Grant and Lawhon claim that media articles tend to focus on the negative rather than solutions (2014: 43). All three online articles balance the positive and the negative and propose solution but some are more lacklustre in their call for action. Both Koka and Mzekandaba describe the current situation, focusing on current solutions and possible solutions in the future whilst Khalema provides an in depth analysis of the possible solutions and proposes some practical solutions. These articles display urgency for generating solutions such as job creation but do not call for immediate action by the public.

The proposed solutions are very closely tied to the business and corporate sector. The possibility of recycling gold and other valuable metals from e-waste poses a lucrative opportunity . Furthermore Koka states that e-waste has already created opportunities within the recycling sector such as small-scale independent operators, distributors, large-scale recyclers and dismantlers (2015:sp). Furthermore producers such as Dell, Microsoft and Hewlett Packard have created an alliance surrounding the topic of e-waste management and implementing solutions (Khalema 2013:sp).

Koka ascertains there is a lack of awareness among citizens, policy makers and informal collectors (2015: sp).This would indicate  that there is still a disconnect between various stakeholders. However all three articles propose a collaborative process between informal and formal recyclers, government and institutions. Mzekhebande suggests a collaboration between government and other stakeholders in training informal recyclers. Khamela proposes actively engaging in existing NGO’s such as EWASA and government and institutional funding for small businesses and research in new recycling technology. Khalema suggests   the establishment of a green e-waste channel consisting of multiple stakeholders working together. This can benefit all stakeholders by creating jobs, providing waste to processors and boosting the economy.

Khalema also suggests public participation in the form of a green fee to be paid by consumers when they purchase an electronic device. This green fee would then contribute to the setting up of proper recycling infrastructure. All three articles mention non-profit organisations that can aid the public in disposing of waste but there aren’t any easy practical solutions presented to the public (2015:sp). Koka’s article does not directly involve the public in combatting e-waste but lays the responsibility on waste pickers and government. Similarly Mzekhandabe proposes that it is the municipality’s responsibility to educate households and businesses. This is problematic in the sense that people tend to become unreceptive towards stories that do not directly involve them and citizen voices are largely absent in the media (Grant and Lawhon 2014:42). E-waste management solutions can benefit by including the voices of the general public and other misrepresented voices such as informal recyclers to identify factors which hinder or encourage pro-recycling behaviour. Furthermore raising awareness should not rest squarely on the government’s shoulders but all stakeholders-companies and marketing  and media divisions. Media informs and represents public opinion in a significant way and social media platforms can contribute vastly to education on the subject (Grant and Lawhon 2014: 41).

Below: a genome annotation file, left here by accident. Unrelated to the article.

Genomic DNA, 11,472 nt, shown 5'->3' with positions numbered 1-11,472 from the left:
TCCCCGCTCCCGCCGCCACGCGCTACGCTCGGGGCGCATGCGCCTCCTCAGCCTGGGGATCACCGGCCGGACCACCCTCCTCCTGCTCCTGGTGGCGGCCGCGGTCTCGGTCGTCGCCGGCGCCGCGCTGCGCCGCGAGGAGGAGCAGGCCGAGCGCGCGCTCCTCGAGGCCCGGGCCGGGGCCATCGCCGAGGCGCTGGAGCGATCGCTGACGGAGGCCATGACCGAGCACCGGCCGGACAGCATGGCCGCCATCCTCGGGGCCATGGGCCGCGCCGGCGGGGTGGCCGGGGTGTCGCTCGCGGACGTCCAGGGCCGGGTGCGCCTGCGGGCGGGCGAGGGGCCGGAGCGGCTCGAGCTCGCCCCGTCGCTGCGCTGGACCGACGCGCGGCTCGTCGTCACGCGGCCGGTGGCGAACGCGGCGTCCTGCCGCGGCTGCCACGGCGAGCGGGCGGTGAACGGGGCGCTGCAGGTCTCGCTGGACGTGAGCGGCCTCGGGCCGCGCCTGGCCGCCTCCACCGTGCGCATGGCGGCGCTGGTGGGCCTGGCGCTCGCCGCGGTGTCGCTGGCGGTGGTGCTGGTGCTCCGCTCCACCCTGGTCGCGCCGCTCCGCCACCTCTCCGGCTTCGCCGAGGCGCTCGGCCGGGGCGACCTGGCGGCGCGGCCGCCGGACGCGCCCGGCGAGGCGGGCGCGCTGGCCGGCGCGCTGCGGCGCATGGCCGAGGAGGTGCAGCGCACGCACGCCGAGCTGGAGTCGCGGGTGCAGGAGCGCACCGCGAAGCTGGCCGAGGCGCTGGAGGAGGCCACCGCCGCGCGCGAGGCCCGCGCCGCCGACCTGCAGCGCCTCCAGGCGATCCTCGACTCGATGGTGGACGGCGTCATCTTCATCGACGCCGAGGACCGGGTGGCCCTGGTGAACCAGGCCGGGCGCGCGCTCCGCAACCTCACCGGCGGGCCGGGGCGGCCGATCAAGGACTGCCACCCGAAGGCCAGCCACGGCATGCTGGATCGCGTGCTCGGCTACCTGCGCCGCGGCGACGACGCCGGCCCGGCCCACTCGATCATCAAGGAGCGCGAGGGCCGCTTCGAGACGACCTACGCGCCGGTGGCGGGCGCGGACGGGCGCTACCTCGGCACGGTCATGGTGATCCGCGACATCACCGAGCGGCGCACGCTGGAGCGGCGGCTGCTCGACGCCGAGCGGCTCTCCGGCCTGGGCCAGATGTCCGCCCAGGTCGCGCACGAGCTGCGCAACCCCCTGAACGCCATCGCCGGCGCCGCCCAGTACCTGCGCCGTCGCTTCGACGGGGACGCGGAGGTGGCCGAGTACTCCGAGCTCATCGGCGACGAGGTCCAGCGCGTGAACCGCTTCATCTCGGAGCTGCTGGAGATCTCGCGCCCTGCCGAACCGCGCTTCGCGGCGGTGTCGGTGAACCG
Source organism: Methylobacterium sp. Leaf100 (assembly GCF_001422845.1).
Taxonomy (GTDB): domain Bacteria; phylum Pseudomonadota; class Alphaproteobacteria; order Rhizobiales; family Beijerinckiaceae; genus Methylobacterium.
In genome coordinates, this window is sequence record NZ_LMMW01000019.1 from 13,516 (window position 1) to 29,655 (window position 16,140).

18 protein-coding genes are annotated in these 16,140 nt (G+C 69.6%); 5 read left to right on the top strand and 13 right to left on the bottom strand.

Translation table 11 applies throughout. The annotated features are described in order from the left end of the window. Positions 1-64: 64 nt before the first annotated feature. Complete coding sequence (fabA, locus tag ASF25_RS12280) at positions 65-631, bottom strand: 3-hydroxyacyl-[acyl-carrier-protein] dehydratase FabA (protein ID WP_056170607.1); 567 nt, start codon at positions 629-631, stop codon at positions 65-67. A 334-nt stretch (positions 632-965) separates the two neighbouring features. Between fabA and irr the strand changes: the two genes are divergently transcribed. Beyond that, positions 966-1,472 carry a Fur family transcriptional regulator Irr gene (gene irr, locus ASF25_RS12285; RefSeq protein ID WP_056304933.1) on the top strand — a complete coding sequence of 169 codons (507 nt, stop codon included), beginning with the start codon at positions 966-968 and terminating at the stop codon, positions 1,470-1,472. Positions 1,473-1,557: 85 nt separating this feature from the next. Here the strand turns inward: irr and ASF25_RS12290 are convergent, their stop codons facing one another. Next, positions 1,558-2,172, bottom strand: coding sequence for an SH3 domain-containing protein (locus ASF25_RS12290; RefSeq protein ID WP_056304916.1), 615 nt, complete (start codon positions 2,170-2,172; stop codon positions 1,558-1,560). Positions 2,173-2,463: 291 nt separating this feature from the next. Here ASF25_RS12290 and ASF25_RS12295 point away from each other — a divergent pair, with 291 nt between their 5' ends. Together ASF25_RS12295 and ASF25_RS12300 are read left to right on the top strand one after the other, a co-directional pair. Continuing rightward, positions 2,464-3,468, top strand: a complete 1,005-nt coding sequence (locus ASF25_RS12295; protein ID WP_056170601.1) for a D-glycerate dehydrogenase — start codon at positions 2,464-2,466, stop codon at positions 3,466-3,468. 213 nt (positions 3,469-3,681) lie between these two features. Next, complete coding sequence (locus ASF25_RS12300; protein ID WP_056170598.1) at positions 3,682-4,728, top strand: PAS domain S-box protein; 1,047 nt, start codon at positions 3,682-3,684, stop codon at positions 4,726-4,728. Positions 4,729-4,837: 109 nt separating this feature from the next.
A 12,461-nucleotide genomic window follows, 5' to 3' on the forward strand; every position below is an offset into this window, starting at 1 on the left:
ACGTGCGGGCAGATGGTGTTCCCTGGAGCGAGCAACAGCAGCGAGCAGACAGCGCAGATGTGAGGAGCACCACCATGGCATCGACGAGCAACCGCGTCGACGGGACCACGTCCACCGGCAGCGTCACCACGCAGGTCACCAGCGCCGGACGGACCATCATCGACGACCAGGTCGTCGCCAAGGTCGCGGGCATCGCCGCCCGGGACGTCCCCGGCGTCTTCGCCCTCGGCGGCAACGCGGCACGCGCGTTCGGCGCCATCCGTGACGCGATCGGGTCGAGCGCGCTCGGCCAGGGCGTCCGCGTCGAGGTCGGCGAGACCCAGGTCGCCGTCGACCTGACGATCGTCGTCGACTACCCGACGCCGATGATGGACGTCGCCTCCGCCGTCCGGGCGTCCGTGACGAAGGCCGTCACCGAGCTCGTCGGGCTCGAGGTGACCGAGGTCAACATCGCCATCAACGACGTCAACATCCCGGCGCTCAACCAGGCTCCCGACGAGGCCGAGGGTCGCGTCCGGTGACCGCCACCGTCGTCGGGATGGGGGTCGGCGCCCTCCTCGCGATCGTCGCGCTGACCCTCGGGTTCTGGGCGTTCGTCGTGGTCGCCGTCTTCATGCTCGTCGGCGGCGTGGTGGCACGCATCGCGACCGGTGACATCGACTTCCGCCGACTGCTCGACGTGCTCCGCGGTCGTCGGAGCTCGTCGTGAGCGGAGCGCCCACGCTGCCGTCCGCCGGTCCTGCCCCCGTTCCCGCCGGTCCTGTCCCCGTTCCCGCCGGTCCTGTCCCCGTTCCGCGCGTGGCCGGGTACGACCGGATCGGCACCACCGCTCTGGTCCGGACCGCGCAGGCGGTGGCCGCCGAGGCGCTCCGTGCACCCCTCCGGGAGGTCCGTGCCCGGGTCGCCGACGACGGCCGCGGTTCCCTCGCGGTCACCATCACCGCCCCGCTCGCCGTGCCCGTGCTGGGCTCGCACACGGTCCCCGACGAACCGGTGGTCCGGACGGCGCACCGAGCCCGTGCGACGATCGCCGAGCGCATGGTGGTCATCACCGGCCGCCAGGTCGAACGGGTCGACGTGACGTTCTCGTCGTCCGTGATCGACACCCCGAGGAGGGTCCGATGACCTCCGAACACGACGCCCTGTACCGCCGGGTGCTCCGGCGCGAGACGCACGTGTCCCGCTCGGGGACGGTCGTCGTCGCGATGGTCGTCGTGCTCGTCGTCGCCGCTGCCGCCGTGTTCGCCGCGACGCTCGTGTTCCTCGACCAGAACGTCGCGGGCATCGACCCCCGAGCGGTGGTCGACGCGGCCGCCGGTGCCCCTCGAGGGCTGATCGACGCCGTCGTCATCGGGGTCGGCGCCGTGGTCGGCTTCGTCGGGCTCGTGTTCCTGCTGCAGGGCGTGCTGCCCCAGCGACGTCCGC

Africa presents a unique socio-economic makeup where factors such as food security, cultural views on environment and the rise of the middle class, consumerism and digital age all complicate the waste management picture. As Holm proposes, it is necessary to foster a regional and cultural dialogue in order to better understand the interests and incentives of different stakeholders.  A survey  conducted by ITWeb has confirmed that close to half of South African organisations are ignorant of South Africa’s e-waste dumping laws (Khalema 2013: sp).

It is therefore imperative for the media to act as informers and educators in seeking everyday practical means to minimizing the e-waste problem. In conclusion, these three online media articles suggest that the media does present a number of positive solutions to e-waste management which attempts to involve multiple stakeholders such as government, companies and NGO’s. However there is still room for a better understanding of the role of the general public not involved in policy making and the development of a social responsibility to the earth which isn’t necessarily driven by an economic incentive. The recycling behaviours and motives of the average person across the socio-economic spectrum is also something worth looking into in order to give a voice to citizens.



Holm, P , Adamson, J,  Huang, H, Kirdan, L, Kitch, S, McCalman, I, Ogude, J, Ronan, M,     Scott, D,  Thompson , K, Travis, C & Wehner, K. 2015. Humanities for the Environment—A Manifesto for Research and Action. Humanities 4:977-992.

Grant, S & Lawhon, M. 2014. Reporting on Rhino’s Analysis of the Newspaper Coverage of Rhino Poaching. Southern African Journal of Environmental Education 30:39-52.

Khalema, K. 2013. E-waste: South Africa’s next gold rush? [O]. Available:

Accessed 29 March 2016

Koka, J. 2015. Meet the silent but dangerous pollutant on our block: E-waste. [O].

Available: dangerous-pollutant-on-our-block-e-waste

Accessed 30 March 2016.

Mzekandaba, S. 2015. E-waste recycling can boost the economy. [O]. Available:

Accessed 30 March 2016.